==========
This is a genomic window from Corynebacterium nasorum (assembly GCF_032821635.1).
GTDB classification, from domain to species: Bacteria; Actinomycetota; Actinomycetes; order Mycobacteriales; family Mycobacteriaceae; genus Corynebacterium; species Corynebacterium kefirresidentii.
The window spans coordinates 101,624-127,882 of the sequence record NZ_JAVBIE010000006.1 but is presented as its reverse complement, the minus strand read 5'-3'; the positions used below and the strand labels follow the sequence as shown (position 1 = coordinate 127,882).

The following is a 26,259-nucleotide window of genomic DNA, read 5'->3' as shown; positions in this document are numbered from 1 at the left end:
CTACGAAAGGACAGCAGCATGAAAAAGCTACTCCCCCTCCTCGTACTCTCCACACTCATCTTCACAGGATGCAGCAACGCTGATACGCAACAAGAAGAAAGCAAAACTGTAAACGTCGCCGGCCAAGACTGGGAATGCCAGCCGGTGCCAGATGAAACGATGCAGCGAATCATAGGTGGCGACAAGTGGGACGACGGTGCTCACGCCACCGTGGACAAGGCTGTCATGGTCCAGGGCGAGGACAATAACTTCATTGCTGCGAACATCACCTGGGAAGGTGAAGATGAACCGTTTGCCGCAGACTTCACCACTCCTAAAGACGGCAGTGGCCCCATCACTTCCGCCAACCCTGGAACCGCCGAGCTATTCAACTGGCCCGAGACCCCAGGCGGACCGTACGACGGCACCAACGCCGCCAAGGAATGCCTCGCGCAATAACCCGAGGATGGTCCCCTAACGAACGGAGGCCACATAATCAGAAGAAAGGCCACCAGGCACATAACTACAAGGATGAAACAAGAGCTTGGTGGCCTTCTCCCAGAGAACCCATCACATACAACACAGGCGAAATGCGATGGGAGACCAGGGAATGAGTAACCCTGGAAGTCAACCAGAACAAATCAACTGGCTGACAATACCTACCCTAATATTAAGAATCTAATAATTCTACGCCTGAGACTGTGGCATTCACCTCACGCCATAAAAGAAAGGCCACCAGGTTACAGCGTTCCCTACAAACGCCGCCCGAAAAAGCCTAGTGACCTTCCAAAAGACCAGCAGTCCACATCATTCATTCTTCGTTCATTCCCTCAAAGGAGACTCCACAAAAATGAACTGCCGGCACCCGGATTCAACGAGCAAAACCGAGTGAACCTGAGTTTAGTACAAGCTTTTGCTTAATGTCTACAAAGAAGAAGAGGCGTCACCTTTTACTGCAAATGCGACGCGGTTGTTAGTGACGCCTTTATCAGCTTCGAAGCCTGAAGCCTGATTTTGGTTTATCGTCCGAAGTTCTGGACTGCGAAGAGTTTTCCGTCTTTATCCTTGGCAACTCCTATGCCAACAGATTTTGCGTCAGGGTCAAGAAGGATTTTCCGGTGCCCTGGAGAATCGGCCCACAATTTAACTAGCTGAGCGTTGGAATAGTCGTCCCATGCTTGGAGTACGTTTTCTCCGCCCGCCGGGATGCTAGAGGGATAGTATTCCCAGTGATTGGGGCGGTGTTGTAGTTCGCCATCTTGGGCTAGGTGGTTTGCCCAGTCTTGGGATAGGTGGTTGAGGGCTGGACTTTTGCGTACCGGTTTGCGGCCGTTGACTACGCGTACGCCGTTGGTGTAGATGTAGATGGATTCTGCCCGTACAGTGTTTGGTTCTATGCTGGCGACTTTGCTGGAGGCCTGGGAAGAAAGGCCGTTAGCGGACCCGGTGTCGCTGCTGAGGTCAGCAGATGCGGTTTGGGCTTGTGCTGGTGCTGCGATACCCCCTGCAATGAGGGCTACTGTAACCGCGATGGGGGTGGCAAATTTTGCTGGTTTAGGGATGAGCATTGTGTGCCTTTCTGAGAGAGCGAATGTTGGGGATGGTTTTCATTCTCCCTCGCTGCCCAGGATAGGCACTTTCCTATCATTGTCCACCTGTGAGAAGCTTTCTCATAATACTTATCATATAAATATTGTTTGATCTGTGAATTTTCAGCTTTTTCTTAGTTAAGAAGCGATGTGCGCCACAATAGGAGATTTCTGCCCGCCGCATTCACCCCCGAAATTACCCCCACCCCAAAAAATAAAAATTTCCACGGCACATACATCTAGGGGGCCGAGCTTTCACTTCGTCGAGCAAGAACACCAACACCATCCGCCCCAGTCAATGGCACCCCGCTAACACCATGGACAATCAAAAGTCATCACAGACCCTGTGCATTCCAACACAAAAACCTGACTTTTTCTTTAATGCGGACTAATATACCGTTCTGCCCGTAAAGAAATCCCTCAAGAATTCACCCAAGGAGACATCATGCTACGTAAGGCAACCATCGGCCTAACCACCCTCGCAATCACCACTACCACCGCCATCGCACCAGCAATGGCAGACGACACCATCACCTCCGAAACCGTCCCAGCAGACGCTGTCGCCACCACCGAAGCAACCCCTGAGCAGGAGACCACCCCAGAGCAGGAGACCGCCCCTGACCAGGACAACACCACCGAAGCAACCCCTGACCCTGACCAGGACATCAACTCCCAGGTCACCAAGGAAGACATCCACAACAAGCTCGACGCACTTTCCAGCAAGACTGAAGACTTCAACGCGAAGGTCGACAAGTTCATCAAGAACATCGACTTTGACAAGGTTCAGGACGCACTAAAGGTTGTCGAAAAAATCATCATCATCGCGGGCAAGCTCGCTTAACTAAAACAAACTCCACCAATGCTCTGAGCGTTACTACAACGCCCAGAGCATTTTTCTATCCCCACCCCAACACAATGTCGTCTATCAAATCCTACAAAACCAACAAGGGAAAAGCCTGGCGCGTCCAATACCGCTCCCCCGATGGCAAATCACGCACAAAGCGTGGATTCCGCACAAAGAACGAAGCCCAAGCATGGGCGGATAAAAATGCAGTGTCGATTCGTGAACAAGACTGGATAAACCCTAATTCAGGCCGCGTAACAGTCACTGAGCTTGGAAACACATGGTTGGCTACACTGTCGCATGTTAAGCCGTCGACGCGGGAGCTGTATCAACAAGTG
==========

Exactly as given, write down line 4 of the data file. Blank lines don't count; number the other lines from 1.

The following is a 26,259-nucleotide window of genomic DNA, read 5'->3' as shown; positions in this document are numbered from 1 at the left end: